The Constitution is clear on this matter, however, stating that the government cannot support one religion over another. Baker attempts, with a bit of shocking cover-up, to advance the teaching of Christian doctrine in public schools. It doesn’t matter whether the class is optional. A major problem is the lack of course offerings for students who want to learn, for example, Islam, Judaism or even atheism. This absence intrinsically implies favoring the teachings of one religion over others.
And even if the class did not violate the First Amendment, what sort of Christian interpretation did Baker think should be taught? Should the course give more time to Catholic beliefs rather than Protestant interpretations? Considering that Baker wants the Old and New Testaments to be taught, would the teachings of Judaism be introduced during the unity of the Old Testament?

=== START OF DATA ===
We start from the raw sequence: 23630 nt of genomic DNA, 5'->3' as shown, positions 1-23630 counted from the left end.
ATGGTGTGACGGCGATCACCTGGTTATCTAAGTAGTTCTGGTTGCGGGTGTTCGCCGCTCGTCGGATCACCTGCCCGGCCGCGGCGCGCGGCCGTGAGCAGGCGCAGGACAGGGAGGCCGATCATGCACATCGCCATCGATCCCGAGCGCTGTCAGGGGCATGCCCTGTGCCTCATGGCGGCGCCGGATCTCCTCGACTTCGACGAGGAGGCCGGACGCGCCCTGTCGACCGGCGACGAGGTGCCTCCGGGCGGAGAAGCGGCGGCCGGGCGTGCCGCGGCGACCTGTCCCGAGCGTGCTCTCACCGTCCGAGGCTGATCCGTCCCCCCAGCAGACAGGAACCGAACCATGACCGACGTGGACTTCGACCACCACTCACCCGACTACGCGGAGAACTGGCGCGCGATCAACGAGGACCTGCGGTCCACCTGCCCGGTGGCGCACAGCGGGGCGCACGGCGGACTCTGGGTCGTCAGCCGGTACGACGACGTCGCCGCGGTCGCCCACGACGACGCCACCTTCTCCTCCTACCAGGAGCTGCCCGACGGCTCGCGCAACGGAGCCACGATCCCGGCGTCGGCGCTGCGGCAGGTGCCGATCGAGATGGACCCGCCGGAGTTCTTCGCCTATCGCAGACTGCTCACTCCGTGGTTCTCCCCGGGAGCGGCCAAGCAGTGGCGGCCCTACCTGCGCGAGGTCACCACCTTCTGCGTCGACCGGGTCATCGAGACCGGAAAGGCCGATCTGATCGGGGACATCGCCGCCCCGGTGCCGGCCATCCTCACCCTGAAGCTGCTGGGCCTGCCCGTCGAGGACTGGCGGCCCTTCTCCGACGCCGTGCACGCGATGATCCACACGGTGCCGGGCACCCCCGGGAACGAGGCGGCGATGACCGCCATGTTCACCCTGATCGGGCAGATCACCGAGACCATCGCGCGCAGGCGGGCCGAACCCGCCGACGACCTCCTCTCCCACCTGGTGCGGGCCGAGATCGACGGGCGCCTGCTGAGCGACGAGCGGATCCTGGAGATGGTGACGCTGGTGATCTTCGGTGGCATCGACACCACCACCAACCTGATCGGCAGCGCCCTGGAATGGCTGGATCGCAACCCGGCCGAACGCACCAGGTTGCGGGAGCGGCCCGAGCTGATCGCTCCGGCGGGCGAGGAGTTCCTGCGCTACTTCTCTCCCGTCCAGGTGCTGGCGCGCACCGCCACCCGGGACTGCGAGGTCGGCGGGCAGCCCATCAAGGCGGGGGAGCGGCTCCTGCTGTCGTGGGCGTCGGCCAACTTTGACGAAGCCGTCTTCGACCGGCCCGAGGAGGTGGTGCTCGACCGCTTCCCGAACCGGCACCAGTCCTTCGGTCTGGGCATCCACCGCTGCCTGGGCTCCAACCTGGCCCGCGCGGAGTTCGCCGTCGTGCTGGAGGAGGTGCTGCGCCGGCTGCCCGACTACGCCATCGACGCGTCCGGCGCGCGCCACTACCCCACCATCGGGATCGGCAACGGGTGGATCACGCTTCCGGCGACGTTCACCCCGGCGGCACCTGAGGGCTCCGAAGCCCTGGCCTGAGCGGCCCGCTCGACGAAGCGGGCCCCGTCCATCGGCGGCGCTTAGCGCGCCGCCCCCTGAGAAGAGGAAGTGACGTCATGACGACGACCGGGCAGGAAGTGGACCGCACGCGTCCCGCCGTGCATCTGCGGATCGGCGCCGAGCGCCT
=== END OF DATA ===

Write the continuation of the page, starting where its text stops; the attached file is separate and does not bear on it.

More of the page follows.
The problem with the entanglement of church and state is that the knot inevitably tightens as the instructors responsible for teaching this course would offer interpretation as soon as they opened their mouths.
It is undeniable that the influence that the Bible has had in this country or in the world, but public schools should never supplant churches as the proper place for teaching biblical interpretations.
A course in religious studies is a good option to allow in schools – something that could offer a comprehensive, fair, and historical look at the significant influence that religion has had and continues to have on humanity. Baker’s legislation, however, should never have been passed out of committee. The House should follow the lead of other state legislatures across the country – and the Constitution – and reject this bill.
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